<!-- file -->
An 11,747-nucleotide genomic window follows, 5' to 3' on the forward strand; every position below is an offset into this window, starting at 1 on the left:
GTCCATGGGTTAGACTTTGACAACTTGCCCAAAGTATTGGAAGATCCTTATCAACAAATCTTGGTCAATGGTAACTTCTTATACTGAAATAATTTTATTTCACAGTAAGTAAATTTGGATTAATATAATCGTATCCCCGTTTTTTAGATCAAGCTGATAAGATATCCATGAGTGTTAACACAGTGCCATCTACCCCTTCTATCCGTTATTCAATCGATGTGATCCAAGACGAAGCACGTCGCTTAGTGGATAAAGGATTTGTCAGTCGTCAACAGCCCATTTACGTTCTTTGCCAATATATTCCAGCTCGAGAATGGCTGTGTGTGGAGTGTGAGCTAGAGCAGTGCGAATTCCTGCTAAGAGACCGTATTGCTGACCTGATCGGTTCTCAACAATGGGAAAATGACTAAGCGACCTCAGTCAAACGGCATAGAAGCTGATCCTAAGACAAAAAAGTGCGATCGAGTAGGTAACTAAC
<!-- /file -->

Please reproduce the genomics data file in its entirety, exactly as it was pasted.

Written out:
An 11,747-nucleotide genomic window follows, 5' to 3' on the forward strand; every position below is an offset into this window, starting at 1 on the left:
GTCCATGGGTTAGACTTTGACAACTTGCCCAAAGTATTGGAAGATCCTTATCAACAAATCTTGGTCAATGGTAACTTCTTATACTGAAATAATTTTATTTCACAGTAAGTAAATTTGGATTAATATAATCGTATCCCCGTTTTTTAGATCAAGCTGATAAGATATCCATGAGTGTTAACACAGTGCCATCTACCCCTTCTATCCGTTATTCAATCGATGTGATCCAAGACGAAGCACGTCGCTTAGTGGATAAAGGATTTGTCAGTCGTCAACAGCCCATTTACGTTCTTTGCCAATATATTCCAGCTCGAGAATGGCTGTGTGTGGAGTGTGAGCTAGAGCAGTGCGAATTCCTGCTAAGAGACCGTATTGCTGACCTGATCGGTTCTCAACAATGGGAAAATGACTAAGCGACCTCAGTCAAACGGCATAGAAGCTGATCCTAAGACAAAAAAGTGCGATCGAGTAGGTAACTAAC